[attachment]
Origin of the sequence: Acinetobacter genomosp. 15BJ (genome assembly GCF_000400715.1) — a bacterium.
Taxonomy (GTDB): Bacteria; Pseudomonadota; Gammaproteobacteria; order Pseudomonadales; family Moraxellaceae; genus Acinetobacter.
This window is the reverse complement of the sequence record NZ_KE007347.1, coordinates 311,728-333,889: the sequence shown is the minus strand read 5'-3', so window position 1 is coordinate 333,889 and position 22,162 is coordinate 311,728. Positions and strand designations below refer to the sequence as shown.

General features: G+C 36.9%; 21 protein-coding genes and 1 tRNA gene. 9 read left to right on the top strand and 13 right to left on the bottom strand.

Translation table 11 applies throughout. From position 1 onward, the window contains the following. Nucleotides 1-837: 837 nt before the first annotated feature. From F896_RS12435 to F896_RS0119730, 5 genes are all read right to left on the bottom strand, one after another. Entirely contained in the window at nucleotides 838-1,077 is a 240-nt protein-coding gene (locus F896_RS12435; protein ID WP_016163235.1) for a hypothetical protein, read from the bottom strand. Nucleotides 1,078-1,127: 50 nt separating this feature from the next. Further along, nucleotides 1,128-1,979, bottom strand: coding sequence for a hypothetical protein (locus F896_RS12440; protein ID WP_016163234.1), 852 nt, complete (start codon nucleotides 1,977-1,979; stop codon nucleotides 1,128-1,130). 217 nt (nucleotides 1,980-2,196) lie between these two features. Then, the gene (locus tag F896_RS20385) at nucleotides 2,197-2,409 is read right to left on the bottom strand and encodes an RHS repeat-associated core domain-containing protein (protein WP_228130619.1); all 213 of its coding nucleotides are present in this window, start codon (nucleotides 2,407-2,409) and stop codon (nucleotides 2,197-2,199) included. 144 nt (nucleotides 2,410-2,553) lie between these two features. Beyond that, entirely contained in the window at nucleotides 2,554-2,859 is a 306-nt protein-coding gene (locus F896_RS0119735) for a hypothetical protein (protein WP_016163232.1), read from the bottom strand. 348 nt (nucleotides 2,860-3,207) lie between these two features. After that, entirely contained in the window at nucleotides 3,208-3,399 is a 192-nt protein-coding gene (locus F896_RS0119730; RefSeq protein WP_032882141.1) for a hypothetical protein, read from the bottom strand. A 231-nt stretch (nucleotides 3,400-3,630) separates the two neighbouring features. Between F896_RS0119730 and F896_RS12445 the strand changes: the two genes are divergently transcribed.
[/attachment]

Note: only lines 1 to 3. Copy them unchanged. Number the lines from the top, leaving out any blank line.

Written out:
Origin of the sequence: Acinetobacter genomosp. 15BJ (genome assembly GCF_000400715.1) — a bacterium.
Taxonomy (GTDB): Bacteria; Pseudomonadota; Gammaproteobacteria; order Pseudomonadales; family Moraxellaceae; genus Acinetobacter.
This window is the reverse complement of the sequence record NZ_KE007347.1, coordinates 311,728-333,889: the sequence shown is the minus strand read 5'-3', so window position 1 is coordinate 333,889 and position 22,162 is coordinate 311,728. Positions and strand designations below refer to the sequence as shown.